Study group 2 (cases and controls) included 204 patients with AN (113 patients with AN independent from study group 1). The 113 (7 male) independent patients included 65 (3 male) individuals with acute AN and 48 (4 male) individuals from a catamnestic study with a history of AN. The acute patients had a mean age of 22.47 ± 11.67 years and a mean BMI of 14.81 ± 2.29 kg/m2. The catamnestic individuals had a mean age of 33.60 ± 7.22 years and a mean BMI of 20.78 ± 2.05 kg/m2. In total, the 204 (10 male) patients had a mean age of 22.13 ± 10.03 years, a mean BMI of 16.46 ± 3.30 kg/m2. The control group comprised 178 healthy normal weight individuals with a mean age of 24.58 ± 2.56 years and a mean BMI of 21.76 ± 1.08 kg/m2. All patients with AN fulfilled the diagnostic criteria for AN according to the diagnostic and statistical manual of mental disorders (DSM-IV) [34].

Genotyping was performed using matrix-assisted laser desorption/ionization time-of-flight mass spectrometry (MALDI-TOF MS, Sequenom, San Diego, CA). Only the CNR1 SNP rs1049353 was genotyped using ARMS-PCR as described previously [35]. The CNR1 (AAT) trinucleotide repeat was genotyped using 3730xl capillary sequencers (Applied Biosystems) and GeneMapper software (Version 4.0, Applied Biosystems). Primers for analyses of CNR1 variations were derived from genomic entry AL136096.7; rs1049353 Fout: 5'-GGA CTC GGA CTG CCT GCA CAA A-3'; Rout: 5'-AAA TTC TTT TCC TGT GCT GCC AGG G-3', Fin: 5'-CAG AAA GCT GCA TCA AGA GCC CG-3', Rin: 5'-GAC ATG GTT ACC TTG GCA ATC TTG CCT-3' (product size outer primers: 175 bp, G-allele: 120 bp, A-allele: 105 bp); (AAT) trinucleotide repeat: F (FAM-labelled): 5'-CCT TCT CCC AGC ACA ATC AT-3', R: 5'-TAC ATC TCG GTG TGT GAT GTT CC A TGT TCC-3' (PCR-product size based on genomic entry AL136096.7: 277 bp). SNP assays for analyses with MALDI-TOF mass spectrometry were designed with the SpectroDesigner software (Sequenom). For validity of genotypes, alleles were rated independently by at least two experienced individuals. Discrepancies were resolved unambiguously either by reaching consensus or by retyping.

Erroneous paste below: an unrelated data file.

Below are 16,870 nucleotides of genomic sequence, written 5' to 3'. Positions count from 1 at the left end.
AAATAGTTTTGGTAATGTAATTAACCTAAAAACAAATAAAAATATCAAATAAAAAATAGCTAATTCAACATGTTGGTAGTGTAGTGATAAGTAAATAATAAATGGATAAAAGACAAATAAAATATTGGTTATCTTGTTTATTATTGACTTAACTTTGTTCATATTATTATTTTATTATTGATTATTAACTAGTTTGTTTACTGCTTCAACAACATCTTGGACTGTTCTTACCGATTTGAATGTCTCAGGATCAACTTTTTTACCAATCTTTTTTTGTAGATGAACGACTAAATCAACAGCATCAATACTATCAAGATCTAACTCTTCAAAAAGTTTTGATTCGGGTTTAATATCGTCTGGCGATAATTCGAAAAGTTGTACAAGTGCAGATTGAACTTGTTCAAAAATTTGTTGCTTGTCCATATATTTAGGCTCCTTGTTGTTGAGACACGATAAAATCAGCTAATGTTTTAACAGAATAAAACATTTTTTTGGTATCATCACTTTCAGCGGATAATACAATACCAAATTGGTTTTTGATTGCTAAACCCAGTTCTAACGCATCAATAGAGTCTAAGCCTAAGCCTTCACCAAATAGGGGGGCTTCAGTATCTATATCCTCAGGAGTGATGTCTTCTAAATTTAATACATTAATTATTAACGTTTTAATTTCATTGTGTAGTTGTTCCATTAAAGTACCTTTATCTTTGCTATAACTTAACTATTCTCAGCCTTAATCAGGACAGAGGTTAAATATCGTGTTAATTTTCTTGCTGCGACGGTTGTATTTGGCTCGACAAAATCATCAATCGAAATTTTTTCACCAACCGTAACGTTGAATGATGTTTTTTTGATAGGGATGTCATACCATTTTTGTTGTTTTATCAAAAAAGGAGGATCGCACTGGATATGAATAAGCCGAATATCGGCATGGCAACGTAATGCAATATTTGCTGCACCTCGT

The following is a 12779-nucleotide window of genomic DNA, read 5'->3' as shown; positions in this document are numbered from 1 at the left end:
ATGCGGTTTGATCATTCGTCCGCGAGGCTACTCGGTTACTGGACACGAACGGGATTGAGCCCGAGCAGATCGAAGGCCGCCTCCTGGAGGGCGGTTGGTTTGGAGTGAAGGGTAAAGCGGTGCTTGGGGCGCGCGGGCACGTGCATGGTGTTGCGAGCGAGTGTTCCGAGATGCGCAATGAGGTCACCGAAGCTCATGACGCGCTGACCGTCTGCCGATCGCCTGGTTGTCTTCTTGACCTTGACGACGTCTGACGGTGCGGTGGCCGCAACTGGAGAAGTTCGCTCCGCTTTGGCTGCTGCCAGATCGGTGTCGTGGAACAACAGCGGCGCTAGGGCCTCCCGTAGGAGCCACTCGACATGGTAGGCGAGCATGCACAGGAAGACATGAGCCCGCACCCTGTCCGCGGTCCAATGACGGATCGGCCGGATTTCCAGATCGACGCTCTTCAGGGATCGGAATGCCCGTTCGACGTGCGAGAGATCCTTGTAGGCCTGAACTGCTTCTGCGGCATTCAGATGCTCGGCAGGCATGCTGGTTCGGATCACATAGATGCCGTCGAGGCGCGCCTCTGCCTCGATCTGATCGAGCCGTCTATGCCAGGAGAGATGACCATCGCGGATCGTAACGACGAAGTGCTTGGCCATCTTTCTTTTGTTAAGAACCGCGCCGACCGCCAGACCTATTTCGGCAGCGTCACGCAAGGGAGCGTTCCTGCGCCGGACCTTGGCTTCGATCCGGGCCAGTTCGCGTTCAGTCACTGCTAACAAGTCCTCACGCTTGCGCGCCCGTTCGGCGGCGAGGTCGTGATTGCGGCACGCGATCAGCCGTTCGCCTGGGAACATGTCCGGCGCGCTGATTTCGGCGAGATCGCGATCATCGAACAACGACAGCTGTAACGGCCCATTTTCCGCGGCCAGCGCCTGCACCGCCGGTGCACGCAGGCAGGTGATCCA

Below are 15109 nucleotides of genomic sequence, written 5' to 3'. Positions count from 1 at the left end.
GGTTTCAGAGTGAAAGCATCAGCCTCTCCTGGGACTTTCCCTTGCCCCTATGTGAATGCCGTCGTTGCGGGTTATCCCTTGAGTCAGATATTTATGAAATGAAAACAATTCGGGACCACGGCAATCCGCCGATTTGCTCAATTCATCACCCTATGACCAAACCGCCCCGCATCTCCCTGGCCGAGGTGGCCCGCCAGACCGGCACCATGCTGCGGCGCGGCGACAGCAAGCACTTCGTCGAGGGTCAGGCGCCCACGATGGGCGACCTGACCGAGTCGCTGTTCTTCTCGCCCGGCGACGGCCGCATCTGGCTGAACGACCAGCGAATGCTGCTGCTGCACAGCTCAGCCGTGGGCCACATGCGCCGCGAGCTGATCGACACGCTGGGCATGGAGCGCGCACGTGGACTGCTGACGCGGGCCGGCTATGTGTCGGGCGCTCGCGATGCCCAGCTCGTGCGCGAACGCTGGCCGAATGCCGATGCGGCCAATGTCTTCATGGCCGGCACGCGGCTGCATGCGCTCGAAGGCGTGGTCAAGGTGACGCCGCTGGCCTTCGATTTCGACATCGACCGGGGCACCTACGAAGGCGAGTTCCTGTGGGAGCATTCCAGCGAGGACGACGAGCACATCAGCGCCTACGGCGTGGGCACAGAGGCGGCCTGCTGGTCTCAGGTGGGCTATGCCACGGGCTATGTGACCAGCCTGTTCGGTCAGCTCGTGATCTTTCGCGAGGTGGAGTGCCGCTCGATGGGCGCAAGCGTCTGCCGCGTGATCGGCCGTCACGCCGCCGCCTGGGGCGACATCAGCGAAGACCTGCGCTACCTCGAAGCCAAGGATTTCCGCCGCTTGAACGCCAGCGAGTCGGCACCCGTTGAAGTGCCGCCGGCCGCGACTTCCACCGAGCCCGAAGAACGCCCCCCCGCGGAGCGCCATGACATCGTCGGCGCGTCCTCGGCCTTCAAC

The family-based association analyses were done applying transmission disequilibrium tests (TDT) [36] while the software FAMHAP (v16; was used to investigate the haplotypes consisting of the genotyped SNPs within the respective genes. Power considerations for the A-allele of rs1049353 were performed using the program Quanto (v 1.2.3; at the one-sided significance level of 0.05. Here, we assumed an AN prevalence of 0.5% and an allele frequency of 0.26 (accoding to, CEU sample). Exact Cochran-Armitage trend test, implemented in SAS, was applied to test for association of the CNR1 SNP rs1049353 in case-control data. If not indicated otherwise, all reported p-values are two-sided and were not corrected for multiple testing as none of the null hypotheses was rejected. A significance level of α = 0.05 (two-sided) was applied.


The Transmission-Disequilibrium Test (TDT) revealed no indication for an association of the analysed SNPs or the (AAT)n repeat with AN (Table 1). For the A-allele of the CNR1 SNP rs1049353 the lowest p-value was 0.11 for an estimated transmission rate of 59% (95% confidence interval 47%...70%). Applying conditional logistic regression on the trio data, we obtained a multiplicative OR of the A-allele at 1.43 (95% confidence interval 0.91...2.25). Hence, in assuming a true effect of such size the power of our consecutive case-control study comprising 113 additional independent patients with AN and 178 normal weight controls would be about 60%. The initial finding, however, could not be substantiated by the case-control approach (exact p = 1.00). Similarly, a combined case-control analysis including the 91 patients from the family-trios (204 patients with AN and 178 controls) revealed no association of the A-allele of rs1049353 with the AN phenotype (exact p = 0.27; multiplicative OR 1.20; 95% CI 0.88...1.65).
Table 1

Genotypes and TDT results of the analysed variants in CNR1. NAAA and MGLL in the AN trios



Alleles3 major/minor

Location Exchange


Genotypes (%)5

Allele frequ.6

Transm. rate7



A/A 26 (42.62)